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Scenes From Anymall

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It begins like this—a Pretenders’ song made Muzak (because the pipe organ has
seenits time, shot into an alternate galaxy of side-scrolling 2D 80’s arcades with
names like Time Out or Fun Zone), each lightly painted shame, translated note a
subliminal serenade of satisfaction.

Enter the patrons. They are unaware of themselves and confuse need with want.
They carry clean bags with items made from dirty hands. I watch them walk,
because there is something soothing about degrees of decadence on display.
I make mental notes: Marceau Marceau of the mind, wanting to hand out each
personalized snap judgment that read like this:

      To the hairy, wandering Pakistanians ogling skinny-jeaned Bohemian-
      sandaled indie girls like Bollywood beauties brought to life: You can
     NEVER have them. 9-11 made villains of us all.

     To the thick-hipped chicks covering cankles in furry boots: Don’t mistake
     trendy for concealment. You’re not fooling anyone.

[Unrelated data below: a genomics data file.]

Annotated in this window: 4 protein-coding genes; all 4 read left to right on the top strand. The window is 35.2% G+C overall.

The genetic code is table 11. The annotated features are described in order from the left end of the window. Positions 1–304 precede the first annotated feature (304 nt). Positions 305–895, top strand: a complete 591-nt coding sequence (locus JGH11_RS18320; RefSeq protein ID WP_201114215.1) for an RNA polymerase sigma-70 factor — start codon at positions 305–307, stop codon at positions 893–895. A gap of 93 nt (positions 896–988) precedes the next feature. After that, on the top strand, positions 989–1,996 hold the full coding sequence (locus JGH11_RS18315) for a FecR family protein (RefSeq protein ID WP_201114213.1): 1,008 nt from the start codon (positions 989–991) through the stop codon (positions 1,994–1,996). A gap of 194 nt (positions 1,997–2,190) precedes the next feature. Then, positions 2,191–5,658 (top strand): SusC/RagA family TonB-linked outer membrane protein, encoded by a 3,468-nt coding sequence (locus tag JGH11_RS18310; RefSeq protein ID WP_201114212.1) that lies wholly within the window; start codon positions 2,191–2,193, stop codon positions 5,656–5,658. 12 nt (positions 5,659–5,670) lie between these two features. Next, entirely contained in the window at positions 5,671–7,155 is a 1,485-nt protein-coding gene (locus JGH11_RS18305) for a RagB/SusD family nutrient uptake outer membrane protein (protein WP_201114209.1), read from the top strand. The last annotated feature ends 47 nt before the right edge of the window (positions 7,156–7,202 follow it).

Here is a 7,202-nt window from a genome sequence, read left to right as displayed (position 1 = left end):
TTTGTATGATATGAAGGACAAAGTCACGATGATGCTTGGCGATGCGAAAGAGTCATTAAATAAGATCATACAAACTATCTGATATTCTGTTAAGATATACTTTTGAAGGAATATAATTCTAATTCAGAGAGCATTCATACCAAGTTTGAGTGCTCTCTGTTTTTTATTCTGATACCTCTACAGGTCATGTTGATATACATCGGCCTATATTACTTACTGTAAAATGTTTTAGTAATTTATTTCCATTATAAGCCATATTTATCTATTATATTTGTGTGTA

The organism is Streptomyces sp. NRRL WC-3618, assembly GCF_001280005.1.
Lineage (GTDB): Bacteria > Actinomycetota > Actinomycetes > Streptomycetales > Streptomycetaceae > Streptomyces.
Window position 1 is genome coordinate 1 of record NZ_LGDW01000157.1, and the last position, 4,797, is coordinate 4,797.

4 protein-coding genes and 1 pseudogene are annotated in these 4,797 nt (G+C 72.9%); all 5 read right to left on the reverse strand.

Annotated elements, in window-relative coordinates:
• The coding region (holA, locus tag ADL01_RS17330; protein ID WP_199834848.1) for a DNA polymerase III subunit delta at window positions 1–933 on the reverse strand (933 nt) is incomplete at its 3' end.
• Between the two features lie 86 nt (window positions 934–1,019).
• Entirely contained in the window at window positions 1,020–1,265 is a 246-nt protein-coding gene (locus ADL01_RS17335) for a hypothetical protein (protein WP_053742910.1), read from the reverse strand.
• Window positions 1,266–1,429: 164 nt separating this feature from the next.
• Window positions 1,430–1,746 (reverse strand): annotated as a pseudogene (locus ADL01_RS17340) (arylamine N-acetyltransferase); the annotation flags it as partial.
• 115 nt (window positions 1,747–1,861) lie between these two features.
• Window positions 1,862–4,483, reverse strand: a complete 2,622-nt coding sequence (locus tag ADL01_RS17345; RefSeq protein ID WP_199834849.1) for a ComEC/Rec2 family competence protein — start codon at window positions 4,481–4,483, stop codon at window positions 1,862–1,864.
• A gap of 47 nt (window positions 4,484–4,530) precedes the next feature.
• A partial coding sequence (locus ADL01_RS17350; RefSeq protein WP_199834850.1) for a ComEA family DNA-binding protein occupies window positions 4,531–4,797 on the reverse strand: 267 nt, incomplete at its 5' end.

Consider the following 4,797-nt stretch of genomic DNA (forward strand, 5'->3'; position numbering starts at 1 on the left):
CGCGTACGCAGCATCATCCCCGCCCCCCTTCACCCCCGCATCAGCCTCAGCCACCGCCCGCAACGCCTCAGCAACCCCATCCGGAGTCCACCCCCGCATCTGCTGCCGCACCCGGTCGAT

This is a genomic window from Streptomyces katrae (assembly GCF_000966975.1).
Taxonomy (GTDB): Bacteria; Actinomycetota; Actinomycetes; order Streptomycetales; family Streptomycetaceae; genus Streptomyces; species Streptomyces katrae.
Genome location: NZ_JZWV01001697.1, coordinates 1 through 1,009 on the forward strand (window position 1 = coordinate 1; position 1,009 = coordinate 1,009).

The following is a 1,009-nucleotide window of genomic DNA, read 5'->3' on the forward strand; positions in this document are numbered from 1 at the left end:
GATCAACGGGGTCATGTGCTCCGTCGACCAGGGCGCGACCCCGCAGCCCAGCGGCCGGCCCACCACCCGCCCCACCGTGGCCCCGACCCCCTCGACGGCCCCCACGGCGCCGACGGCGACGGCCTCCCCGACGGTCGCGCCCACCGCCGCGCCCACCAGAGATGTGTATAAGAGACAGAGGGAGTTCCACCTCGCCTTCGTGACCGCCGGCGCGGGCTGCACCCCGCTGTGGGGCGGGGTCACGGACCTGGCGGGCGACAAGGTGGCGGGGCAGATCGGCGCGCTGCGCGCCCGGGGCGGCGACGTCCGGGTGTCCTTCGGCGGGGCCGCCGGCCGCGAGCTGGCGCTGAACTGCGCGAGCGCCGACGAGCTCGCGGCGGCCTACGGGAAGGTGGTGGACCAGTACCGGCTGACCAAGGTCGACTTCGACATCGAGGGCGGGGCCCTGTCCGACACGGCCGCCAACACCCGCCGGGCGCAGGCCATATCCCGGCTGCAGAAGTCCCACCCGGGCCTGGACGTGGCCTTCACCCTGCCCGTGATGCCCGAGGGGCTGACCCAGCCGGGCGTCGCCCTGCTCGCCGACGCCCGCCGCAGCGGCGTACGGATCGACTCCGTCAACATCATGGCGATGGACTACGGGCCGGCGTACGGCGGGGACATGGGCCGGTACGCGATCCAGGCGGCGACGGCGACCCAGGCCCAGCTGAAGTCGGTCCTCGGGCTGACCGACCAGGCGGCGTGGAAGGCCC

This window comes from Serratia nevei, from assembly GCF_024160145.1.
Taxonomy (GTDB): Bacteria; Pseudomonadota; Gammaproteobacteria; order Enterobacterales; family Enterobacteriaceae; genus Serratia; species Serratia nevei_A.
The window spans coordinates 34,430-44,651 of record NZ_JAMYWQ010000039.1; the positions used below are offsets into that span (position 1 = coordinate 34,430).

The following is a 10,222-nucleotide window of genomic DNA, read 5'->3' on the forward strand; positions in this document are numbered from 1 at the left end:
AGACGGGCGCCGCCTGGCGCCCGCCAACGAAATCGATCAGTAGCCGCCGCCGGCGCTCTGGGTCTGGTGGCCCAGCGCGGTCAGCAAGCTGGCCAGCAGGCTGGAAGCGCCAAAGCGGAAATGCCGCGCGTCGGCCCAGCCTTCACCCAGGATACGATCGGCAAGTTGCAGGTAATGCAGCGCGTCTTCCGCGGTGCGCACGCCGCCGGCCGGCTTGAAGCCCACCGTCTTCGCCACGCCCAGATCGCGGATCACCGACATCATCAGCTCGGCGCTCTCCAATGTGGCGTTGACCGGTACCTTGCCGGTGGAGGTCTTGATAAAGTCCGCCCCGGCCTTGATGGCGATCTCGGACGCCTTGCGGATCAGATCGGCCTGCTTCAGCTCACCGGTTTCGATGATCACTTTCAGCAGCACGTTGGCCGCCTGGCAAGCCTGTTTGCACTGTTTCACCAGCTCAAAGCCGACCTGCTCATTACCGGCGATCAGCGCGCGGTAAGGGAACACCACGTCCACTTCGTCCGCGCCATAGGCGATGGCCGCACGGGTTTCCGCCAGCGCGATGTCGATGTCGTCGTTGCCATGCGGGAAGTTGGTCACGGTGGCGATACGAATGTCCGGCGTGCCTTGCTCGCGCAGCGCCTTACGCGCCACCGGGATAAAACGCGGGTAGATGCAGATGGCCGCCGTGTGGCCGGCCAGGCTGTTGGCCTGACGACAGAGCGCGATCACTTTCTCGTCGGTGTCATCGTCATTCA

To the lonely old man sitting in front of a Nouveau fountain counting change
     from his palm like lethargic, misplaced years: Don’t worry; you’ll see her soon.

     To the young men who should be failing an Intro to class instead of peddling
     cell phone plans and calling me Boss: You work in a Kiosk; stop playing
     dress-up and go back to school.

     (To Mary M. who worked at Forever 21 when I, when he was twenty: It was no
     coincidence the kid who sat in front of you in junior college English Lit. 
     showed up in your line claiming to buy a Christmas gift for his mom. It’s just
     the day of the final he was too shy to give you the note that asked for your
     number, leaving it folded, abandoned, bookmarking a Dickinson poem. By the
     way, he recently looked you up on Facebook and congratulates you on the
     wedding.)

     To the young Latina mother mired in mascara pushing Jr. in the stroller while
     her three other kids wag behind like lost puppies: Tell them everyday how
     much you love them. Spend quality time together. Sit them on your lap and
     read silly poems, poems they don’t have to ponder, in which the author and
     the speaker are interchangeable, and there is no hint of hurt, or embedded
     irony in
     isolation.

(to be published in Summer edition of Pear Noir!)

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About Daniel Romo

Author of When Kerosene's Involved (Mojave River Press, 2014) and Romancing Gravity (Silver Birch Press, 2013). I'm partial to prose poems. Alliteration. And fragments.

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